Speaking in a television interview from Baghdad, where he is attending the Arab League summit, the man who holds all the reins of Palestinian political power, Mahmoud Abbas, said “unity” between Hamas and the rest of the Palestinian body politic, and therefore between Gaza and the West Bank, is “frozen”.
His remarkable remarks — which appear to have been made in an interview with Ma’an Television, but it is not clear from the article — are reported by Ma’an News Agency, here.
The general reaction has been, “ho hum” [a big yawn].
In the article about the interview, Abbas also reportedly said: “We agreed on the vision and objectives and conditions in full…I confirm that Mashaal was honest and we were ready (to proceed)”.
The Israel News Network report, here, tells us that ” ‘some Hamas leaders rejected the agreements reached in Doha’, he [Abbas] said in a clear reference to Ismail Haniyeh and other Hamas leaders in Gaza who blocked the deal”. This innuendo is left out of the Ma’an report…
Earlier this week, the Palestinian Supreme Court dismissed a legal challenge to the proposal that arose out of long “unity” negotiations that Mahmoud Abbas would replace Salam Fayyad [whose appointment in 2007 irritated Hamas] and would serve as interim Prime Minister in an interim unity governments of technocrats [though Abbas could hardly be called a technocrat] that would prepare for new elections [in which Fatah hopes Hamas will be trounced, just to show them] that should have been held in May 2012.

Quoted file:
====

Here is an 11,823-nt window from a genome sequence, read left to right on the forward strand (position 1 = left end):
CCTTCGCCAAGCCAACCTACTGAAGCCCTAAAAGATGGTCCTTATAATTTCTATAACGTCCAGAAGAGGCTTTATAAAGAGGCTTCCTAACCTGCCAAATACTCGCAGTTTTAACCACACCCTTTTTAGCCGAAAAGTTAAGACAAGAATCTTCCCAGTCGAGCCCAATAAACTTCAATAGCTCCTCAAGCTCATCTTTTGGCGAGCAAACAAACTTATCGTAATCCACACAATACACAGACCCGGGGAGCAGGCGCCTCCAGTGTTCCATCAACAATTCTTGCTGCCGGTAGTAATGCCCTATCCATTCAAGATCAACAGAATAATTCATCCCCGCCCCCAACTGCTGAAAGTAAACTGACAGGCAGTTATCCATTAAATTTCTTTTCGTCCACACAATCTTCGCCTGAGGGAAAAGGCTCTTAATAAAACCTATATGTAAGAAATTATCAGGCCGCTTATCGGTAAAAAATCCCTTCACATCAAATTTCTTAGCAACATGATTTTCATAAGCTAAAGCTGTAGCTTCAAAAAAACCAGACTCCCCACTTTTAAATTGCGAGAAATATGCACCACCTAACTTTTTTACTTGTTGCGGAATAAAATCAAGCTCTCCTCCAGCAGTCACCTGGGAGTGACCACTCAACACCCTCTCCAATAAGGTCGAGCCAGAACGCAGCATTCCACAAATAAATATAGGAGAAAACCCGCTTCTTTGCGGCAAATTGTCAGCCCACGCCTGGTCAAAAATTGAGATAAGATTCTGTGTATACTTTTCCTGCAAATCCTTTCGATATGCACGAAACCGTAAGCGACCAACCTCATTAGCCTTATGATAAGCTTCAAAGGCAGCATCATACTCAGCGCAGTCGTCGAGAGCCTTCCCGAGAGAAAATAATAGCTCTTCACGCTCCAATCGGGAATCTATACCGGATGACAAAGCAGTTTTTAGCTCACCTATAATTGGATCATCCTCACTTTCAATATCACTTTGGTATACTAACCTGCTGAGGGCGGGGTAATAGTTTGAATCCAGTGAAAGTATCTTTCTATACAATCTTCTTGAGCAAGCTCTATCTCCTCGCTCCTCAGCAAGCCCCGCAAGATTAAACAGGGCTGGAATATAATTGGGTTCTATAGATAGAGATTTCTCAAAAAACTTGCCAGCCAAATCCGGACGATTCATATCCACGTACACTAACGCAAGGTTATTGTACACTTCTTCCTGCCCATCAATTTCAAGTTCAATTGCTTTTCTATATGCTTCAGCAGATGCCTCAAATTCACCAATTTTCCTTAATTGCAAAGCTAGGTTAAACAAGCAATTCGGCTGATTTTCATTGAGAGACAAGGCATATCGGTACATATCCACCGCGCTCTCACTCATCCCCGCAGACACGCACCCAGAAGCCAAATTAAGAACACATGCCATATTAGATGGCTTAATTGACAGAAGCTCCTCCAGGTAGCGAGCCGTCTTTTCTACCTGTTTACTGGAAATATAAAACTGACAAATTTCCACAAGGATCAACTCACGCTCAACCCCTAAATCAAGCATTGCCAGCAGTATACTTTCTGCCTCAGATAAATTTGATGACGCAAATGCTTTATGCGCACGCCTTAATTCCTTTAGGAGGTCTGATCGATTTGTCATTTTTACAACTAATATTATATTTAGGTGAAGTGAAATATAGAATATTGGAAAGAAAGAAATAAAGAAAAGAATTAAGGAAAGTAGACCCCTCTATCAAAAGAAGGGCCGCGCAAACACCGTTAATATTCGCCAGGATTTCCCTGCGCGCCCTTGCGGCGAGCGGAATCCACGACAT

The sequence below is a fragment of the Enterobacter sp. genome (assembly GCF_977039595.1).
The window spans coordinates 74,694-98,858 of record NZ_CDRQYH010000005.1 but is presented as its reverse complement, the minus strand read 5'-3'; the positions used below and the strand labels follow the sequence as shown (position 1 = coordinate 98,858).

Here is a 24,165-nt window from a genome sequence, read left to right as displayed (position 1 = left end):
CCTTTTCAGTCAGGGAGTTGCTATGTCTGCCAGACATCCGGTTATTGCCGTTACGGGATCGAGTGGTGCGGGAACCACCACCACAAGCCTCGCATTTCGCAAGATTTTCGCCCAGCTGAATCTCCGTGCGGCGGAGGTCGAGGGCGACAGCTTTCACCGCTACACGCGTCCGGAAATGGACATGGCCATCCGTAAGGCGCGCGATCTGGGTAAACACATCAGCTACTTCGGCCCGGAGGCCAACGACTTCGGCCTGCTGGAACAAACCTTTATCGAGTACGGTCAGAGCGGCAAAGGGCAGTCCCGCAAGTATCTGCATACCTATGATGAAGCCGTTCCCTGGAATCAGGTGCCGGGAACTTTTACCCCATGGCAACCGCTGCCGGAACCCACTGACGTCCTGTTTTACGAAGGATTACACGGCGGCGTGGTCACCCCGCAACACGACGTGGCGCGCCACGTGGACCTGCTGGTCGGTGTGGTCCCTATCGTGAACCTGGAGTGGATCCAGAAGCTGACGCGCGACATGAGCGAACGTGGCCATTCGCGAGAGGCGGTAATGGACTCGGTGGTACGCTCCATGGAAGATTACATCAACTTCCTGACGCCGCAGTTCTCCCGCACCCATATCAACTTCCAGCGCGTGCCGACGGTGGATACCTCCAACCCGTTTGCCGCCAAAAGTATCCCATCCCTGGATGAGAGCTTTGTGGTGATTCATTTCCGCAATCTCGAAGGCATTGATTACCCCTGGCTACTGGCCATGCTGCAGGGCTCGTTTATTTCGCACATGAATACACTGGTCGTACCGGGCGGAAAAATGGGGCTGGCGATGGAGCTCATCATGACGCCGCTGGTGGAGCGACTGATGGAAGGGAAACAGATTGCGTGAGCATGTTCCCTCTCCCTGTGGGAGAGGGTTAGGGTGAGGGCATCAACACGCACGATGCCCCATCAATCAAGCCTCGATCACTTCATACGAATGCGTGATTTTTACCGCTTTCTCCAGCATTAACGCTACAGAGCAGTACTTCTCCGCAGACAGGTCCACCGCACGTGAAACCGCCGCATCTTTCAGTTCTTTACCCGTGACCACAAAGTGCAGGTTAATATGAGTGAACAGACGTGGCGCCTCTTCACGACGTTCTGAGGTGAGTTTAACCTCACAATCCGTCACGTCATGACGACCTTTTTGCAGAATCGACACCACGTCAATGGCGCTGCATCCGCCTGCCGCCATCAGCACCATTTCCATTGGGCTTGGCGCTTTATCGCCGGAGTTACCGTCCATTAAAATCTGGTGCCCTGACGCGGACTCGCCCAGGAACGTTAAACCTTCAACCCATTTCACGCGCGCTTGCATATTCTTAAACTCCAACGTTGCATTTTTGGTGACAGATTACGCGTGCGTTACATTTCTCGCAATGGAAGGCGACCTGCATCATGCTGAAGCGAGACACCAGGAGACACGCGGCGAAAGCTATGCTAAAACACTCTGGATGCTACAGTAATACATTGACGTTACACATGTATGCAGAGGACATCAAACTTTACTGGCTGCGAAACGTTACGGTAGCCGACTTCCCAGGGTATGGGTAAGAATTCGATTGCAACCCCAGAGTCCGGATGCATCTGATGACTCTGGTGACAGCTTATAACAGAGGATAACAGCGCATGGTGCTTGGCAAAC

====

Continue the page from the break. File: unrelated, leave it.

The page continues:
A Presidential Decree must be issued three months before elections, so the May date has already slipped.
Oh, and Palestinian leader [there is almost no other] Mahmoud Abbas now reportedly has agreed to drop [or perhaps to postpone?] a threat to dismantle the Palestinian Authority…
This news of a not-yet-happened development is attributed to unnamed “foreign diplomats” [American?], and published in Haaretz here.
The Haaretz report tells us that:
- “The diplomats who provided the letter said Abbas scrapped the threat at the urging of President Barack Obama. The diplomats spoke on condition of anonymity because the letter has not yet been sent. The letter was leaked more than ten days after, Saeb Erekat asked for a meeting with Prime Minister Netanyahu, but his request was denied. During the meeting, Erekat was to submit the letter to Netanyahu. The letter was originally supposed to include an ultimatum on the part of the Palestinians, saying that if their demands were not met, they intended to turn to the international community, urge that Israel uphold international law, and demand that Israel take direct responsibility for the situation in the West Bank. However, beacause of the heavy pressure exerted by U.S., the ultimatum was dropped. The current draft includes only the Palestinians core demands: 1967 borders as a framework for negotiations, a settlement freeze, the release of prisoners, and a section that was added later to the letter: a demand to end IDF operations in West Bank Area A.”
Obama spoke to Abbas recently for the first time since September [when Obama was warning Abbas not to make the “UN bid” for full membership of the state of Palestine in the United Nations. Obama’s phone call was followed by one from U.S. Secretary of State Hillary Clinton…
Maybe they told Abbas that Obama can’t do anything until after the elections — but then [when Obama is re-elected, the presumption is], just wait, there will be big moves…
Meanwhile, Marwan Barghouthi [a Fatah “Youth” leader in his time] now in his 50s and just marking ten years in Israeli jail, where he is serving five life sentences ordered by an Israeli court at the start of the second Palestinian intifada, has reportedly called for “a renewal of efforts” in the “UN bid” to gain UN membership for the state of Palestine. This “UN bid” is why Israel and the U.S. withheld money to the PA earlier this year — prompting one of Mahmoud Abbas’ periodic thoughts of quitting or of dissolving the PA.